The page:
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Why did Pablo Picasso paint Guernica?

In April 1937, the small Basque town of Guernica was destroyed by sustained bombing attacks. How did it come to inspire one of Spanish artist Pablo Picasso's most famous works? Historian Paul Preston explains…

A wall mosaic of Picasso’s Guernica painting.
Published: April 26, 2022 at 7:02 am

Largely thanks to Pablo Picasso’s searing painting, Guernica is now remembered as the place where a new and horrific modern warfare came of age. Picasso had previously avoided creating explicitly political art but the Spanish Republic was keen to get the world’s most famous artist to identify himself with its cause.

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In January 1937, he responded positively to an invitation to contribute to the Spanish pavilion at the World Fair in Paris scheduled for later in the year. That contribution would be Guernica.

In fact the painting, begun on 1 May, a matter of days after the bombing, is not just about what happened in the Basque town. There were three prior influences: the savage bombing of Madrid in October and November 1936 and again throughout April 1937; the suffering of refugees who were bombed and strafed as they fled in February 1937 from Picasso’s native Málaga to Almería; and the bombing of Durango on 31 March.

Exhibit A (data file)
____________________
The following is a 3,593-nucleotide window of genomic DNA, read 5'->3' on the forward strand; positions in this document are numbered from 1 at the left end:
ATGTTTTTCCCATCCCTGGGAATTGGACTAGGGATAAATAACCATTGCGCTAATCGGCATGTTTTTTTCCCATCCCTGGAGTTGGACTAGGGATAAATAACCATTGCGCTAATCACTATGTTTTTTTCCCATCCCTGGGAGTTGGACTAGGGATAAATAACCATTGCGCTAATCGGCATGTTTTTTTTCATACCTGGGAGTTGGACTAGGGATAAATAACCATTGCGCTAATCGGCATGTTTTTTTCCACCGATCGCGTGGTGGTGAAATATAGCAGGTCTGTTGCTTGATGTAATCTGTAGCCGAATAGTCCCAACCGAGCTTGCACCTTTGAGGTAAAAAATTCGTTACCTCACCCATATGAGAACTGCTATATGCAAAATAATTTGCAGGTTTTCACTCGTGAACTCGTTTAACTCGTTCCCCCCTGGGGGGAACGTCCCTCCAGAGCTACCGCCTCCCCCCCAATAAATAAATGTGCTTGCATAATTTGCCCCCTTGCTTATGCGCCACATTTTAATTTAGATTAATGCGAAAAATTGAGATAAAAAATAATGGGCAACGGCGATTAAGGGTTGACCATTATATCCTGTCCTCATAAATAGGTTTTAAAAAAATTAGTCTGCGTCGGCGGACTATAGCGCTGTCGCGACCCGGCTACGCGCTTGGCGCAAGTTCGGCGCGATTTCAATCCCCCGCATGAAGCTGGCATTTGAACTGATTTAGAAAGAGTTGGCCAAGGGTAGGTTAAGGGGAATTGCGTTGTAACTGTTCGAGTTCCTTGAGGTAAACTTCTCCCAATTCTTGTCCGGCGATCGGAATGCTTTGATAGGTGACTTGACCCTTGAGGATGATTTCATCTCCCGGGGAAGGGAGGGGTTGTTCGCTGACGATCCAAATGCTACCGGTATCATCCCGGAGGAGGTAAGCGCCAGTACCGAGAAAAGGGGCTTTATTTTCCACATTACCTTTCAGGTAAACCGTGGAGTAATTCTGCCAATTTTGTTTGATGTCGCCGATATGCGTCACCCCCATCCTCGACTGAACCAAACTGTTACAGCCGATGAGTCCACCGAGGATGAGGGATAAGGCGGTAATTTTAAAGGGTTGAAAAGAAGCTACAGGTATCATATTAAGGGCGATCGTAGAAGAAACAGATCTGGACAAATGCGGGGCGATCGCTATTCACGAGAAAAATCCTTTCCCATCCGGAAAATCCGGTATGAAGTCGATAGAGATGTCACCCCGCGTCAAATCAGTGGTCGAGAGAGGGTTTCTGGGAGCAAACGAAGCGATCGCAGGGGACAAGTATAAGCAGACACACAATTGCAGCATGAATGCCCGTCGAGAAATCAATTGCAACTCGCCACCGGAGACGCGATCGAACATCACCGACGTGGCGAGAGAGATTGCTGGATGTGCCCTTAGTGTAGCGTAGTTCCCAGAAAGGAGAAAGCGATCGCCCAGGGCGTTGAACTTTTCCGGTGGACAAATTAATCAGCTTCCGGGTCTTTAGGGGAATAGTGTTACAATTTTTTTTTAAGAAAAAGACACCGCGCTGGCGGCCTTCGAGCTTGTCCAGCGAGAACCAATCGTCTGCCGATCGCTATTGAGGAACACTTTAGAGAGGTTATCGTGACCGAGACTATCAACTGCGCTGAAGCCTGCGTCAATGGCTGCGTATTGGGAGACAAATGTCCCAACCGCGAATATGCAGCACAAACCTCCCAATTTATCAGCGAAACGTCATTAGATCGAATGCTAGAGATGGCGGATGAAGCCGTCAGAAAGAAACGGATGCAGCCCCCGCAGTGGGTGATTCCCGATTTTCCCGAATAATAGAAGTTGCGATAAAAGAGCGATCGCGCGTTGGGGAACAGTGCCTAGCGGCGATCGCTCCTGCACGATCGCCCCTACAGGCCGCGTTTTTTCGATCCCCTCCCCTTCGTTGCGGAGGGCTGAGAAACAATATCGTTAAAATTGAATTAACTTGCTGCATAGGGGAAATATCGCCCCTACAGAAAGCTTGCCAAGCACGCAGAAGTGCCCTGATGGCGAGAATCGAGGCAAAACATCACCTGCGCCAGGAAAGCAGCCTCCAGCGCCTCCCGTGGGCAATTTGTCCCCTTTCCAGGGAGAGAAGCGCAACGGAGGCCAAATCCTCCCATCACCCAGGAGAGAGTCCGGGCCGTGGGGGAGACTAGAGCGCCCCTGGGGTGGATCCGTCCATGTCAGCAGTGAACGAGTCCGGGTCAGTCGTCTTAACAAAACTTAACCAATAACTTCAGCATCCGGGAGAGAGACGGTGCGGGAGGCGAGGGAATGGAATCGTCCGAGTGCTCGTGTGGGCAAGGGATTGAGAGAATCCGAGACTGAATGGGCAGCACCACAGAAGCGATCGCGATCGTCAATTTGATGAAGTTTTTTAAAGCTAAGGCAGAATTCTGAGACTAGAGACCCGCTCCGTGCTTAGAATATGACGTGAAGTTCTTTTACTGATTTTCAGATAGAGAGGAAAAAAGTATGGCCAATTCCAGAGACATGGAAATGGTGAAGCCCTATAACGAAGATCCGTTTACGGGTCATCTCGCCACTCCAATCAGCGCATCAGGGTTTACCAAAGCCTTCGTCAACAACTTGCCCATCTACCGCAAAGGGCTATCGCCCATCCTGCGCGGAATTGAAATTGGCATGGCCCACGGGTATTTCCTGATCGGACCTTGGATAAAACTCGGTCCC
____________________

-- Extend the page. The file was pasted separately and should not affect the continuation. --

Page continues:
Pablo Picasso in his Paris studio.
Pablo Picasso in his Paris studio. (Image by Getty Images)

The journalist Louis Delaprée’s moving articles on Madrid, published in Paris on 8 January 1937 as Le Martyre de Madrid, had a profound impact on Picasso, manifested first through his series of prints Dream and Lie of Franco and subsequently in Guernica. Poignant photos of the suffering of the refugees from Málaga were published in the pamphlet The Crime on the Road distributed in France in March 1937. Articles on the bombing of Durango appeared in the French press in the first week of April and the powerful pamphlet Durango, Ville Martyre on 30 April.

George Steer’s account of the Guernica raid was reprinted in full on 29 April in L’Humanité and read by Picasso. Two days later – already affected by Louis Delaprée’s despatches and the pamphlets on Málaga and Durango – Picasso began work on what would become his most famous painting.

Paul Preston is Príncipe de Asturias professor of contemporary Spanish history at the London School of Economics. His books include The Spanish Civil War: Reaction, Revolution and Revenge (William Collins, 2016)

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This content first appeared in the May 2017 issue of BBC History Magazine

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